I have read a few books on the economics and psychology of happiness. Although they often wander toward the 'New Age" part of the universe, the most recent research is fascinating. This week in a wonderfully readable article, Jennifer Senior condenses many of these ideas into a helpful summary.
So can happiness be taught? Literature based on twin studies seems to suggest that roughly 50 percent of our affect is determined by genetics. If you’re like me, a pessimist, that seems like a depressing lot. Optimists, of course, would argue that 50 percent is a lot of room to play with, and that through a combination of acts of will and shifts in fortune, our happiness levels can change substantially. (In fact, happiness researchers frequently use the equation H = S + C + V, or happiness equals our genetic set point plus our circumstances plus what we voluntarily change—a tad too reminiscent, for my taste, of a certain “Far Side” cartoon: “Einstein discovers time actually is money.”)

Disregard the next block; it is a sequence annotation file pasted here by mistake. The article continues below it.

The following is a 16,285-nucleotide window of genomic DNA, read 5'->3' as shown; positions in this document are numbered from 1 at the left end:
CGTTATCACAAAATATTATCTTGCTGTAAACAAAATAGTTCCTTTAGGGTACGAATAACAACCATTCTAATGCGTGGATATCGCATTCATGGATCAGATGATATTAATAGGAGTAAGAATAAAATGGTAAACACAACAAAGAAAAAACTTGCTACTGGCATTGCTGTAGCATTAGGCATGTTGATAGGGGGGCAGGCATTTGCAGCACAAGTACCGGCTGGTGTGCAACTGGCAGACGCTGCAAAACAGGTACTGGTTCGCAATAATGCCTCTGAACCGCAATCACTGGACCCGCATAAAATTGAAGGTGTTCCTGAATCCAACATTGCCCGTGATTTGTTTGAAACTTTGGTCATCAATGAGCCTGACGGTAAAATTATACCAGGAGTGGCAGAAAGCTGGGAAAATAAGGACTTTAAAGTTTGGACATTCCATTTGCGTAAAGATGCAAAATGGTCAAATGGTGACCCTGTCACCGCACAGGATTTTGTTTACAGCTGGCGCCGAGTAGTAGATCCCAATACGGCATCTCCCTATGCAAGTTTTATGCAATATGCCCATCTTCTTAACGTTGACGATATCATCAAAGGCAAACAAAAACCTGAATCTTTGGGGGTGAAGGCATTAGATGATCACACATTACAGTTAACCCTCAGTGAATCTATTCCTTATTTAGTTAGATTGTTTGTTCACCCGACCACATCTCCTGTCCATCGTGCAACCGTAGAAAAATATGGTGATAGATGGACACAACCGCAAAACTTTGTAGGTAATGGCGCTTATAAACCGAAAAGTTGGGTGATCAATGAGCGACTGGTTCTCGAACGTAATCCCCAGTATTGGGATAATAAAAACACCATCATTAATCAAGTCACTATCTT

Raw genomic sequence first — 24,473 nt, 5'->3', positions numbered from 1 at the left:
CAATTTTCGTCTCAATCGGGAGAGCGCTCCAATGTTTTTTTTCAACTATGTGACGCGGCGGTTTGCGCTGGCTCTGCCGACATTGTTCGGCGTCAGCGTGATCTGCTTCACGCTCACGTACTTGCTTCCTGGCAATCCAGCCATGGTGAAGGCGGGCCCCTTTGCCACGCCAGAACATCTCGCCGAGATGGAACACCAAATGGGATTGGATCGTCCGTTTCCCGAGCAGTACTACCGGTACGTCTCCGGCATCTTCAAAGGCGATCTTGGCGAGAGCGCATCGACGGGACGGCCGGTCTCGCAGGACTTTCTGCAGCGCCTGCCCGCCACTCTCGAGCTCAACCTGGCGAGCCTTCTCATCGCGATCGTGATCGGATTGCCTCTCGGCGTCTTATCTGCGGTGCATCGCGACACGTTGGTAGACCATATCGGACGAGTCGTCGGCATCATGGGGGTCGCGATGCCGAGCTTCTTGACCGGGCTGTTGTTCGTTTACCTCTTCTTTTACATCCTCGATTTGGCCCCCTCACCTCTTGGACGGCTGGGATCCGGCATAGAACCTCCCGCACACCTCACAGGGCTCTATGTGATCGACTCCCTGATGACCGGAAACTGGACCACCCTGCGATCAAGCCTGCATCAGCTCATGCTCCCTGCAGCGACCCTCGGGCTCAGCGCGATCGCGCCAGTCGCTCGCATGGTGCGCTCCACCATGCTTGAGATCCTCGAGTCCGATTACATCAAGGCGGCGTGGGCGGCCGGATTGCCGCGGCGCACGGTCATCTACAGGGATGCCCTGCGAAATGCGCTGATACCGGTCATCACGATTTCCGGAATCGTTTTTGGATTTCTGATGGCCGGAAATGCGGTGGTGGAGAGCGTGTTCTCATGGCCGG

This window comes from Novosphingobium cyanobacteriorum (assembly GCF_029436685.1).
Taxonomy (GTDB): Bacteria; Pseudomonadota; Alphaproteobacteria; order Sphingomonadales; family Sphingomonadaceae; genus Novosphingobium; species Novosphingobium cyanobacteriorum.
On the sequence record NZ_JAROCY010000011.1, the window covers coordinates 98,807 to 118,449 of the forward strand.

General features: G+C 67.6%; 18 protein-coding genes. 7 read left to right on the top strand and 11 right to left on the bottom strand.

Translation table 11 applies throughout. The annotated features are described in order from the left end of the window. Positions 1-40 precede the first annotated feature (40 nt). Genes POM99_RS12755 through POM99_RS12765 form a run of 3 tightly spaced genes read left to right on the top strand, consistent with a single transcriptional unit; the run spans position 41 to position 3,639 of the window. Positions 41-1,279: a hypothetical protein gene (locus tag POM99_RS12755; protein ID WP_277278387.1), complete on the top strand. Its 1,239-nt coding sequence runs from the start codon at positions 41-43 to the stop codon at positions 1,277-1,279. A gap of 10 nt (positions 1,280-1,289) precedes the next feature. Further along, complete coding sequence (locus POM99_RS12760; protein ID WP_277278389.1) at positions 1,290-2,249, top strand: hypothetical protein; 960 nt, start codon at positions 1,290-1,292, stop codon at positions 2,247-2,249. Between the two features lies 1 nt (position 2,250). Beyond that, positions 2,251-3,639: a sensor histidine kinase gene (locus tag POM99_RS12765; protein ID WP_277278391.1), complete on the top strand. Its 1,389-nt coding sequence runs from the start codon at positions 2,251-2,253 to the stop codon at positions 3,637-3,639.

Seligman is most interested in V. And because he’s a self-identified depressive, or perhaps because he’s a philosopher, his idea of happiness is much more comprehensive than positive emotion. By engaging and cultivating our strengths, he says, and by deploying our virtues, we can lead a fulfilling, meaningful life—a notion not unlike Aristotle’s, who defined happiness as “an activity of the soul that expresses virtue.” He makes the critical distinction between pleasures, which make us feel good, and gratifications, which, oddly, may not involve positive emotions at all, but rather the blunting of them. Eating a Mars Bar is a pleasure; doing something that engages or enhances our strengths is a gratification, whether it’s swimming, welding, or listening to a friend in need. Optimally, when we’re in a state of high gratification, we’re experiencing what Seligman’s colleague, Mihaly Csikszentmihalyi (pronounced “cheeks sent me high”), calls flow—a state of total absorption, when time seems to stop and the self deserts us completely.
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